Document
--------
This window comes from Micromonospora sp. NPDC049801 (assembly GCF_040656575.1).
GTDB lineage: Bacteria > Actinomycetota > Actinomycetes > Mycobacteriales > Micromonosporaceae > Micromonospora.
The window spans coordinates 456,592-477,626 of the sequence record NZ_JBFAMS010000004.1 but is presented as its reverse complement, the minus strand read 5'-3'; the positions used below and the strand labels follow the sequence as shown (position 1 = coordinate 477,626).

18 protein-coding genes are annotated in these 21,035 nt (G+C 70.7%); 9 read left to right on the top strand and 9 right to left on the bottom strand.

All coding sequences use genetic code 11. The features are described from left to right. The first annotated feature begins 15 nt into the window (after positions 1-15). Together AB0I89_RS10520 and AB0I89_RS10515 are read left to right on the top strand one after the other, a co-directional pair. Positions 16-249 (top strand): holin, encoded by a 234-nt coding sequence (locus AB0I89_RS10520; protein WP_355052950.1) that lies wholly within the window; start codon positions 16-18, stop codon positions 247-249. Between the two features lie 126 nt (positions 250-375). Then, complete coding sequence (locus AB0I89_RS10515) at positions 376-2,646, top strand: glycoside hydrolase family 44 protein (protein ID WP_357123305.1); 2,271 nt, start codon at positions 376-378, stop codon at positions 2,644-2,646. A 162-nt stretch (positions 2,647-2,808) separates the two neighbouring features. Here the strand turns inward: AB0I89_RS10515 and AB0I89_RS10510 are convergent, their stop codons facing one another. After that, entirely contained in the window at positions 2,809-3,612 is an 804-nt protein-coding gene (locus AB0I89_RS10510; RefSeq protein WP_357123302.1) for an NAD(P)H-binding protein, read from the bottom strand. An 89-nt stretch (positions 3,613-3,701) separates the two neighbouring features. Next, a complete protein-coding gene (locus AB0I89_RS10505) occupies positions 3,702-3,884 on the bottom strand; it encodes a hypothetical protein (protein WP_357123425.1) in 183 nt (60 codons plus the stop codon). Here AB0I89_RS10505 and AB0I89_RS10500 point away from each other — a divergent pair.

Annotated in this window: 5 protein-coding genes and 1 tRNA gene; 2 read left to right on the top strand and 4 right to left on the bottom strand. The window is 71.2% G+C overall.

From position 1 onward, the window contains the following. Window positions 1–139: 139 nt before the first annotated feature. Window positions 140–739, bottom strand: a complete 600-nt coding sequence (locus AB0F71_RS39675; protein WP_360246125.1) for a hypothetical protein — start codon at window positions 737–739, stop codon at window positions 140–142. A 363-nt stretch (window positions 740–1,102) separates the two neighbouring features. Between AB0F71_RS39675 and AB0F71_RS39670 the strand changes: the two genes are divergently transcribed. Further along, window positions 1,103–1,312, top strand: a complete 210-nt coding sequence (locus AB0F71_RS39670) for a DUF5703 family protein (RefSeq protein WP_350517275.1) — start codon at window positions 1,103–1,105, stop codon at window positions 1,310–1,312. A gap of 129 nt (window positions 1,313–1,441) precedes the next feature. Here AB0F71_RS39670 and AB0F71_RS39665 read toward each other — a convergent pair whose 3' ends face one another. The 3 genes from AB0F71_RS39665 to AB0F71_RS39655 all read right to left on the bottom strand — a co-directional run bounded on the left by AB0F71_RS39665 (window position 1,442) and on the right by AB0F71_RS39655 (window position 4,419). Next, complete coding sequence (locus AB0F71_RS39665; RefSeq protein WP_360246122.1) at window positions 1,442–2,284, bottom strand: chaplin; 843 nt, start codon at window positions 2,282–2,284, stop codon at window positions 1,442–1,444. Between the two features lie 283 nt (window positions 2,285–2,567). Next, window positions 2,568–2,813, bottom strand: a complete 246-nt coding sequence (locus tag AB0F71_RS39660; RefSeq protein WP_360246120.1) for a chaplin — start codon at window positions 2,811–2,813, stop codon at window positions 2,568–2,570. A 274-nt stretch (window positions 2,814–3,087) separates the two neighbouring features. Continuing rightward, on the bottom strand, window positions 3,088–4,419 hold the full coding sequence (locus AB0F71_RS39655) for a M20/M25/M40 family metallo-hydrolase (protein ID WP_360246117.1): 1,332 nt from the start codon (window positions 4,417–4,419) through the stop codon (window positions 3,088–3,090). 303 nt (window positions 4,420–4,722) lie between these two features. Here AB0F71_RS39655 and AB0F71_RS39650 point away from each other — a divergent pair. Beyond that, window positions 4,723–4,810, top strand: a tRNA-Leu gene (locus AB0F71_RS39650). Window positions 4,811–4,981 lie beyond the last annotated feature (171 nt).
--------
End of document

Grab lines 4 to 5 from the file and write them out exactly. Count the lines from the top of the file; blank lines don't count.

18 protein-coding genes are annotated in these 21,035 nt (G+C 70.7%); 9 read left to right on the top strand and 9 right to left on the bottom strand.

All coding sequences use genetic code 11. The features are described from left to right. The first annotated feature begins 15 nt into the window (after positions 1-15). Together AB0I89_RS10520 and AB0I89_RS10515 are read left to right on the top strand one after the other, a co-directional pair. Positions 16-249 (top strand): holin, encoded by a 234-nt coding sequence (locus AB0I89_RS10520; protein WP_355052950.1) that lies wholly within the window; start codon positions 16-18, stop codon positions 247-249. Between the two features lie 126 nt (positions 250-375). Then, complete coding sequence (locus AB0I89_RS10515) at positions 376-2,646, top strand: glycoside hydrolase family 44 protein (protein ID WP_357123305.1); 2,271 nt, start codon at positions 376-378, stop codon at positions 2,644-2,646. A 162-nt stretch (positions 2,647-2,808) separates the two neighbouring features. Here the strand turns inward: AB0I89_RS10515 and AB0I89_RS10510 are convergent, their stop codons facing one another. After that, entirely contained in the window at positions 2,809-3,612 is an 804-nt protein-coding gene (locus AB0I89_RS10510; RefSeq protein WP_357123302.1) for an NAD(P)H-binding protein, read from the bottom strand. An 89-nt stretch (positions 3,613-3,701) separates the two neighbouring features. Next, a complete protein-coding gene (locus AB0I89_RS10505) occupies positions 3,702-3,884 on the bottom strand; it encodes a hypothetical protein (protein WP_357123425.1) in 183 nt (60 codons plus the stop codon). Here AB0I89_RS10505 and AB0I89_RS10500 point away from each other — a divergent pair.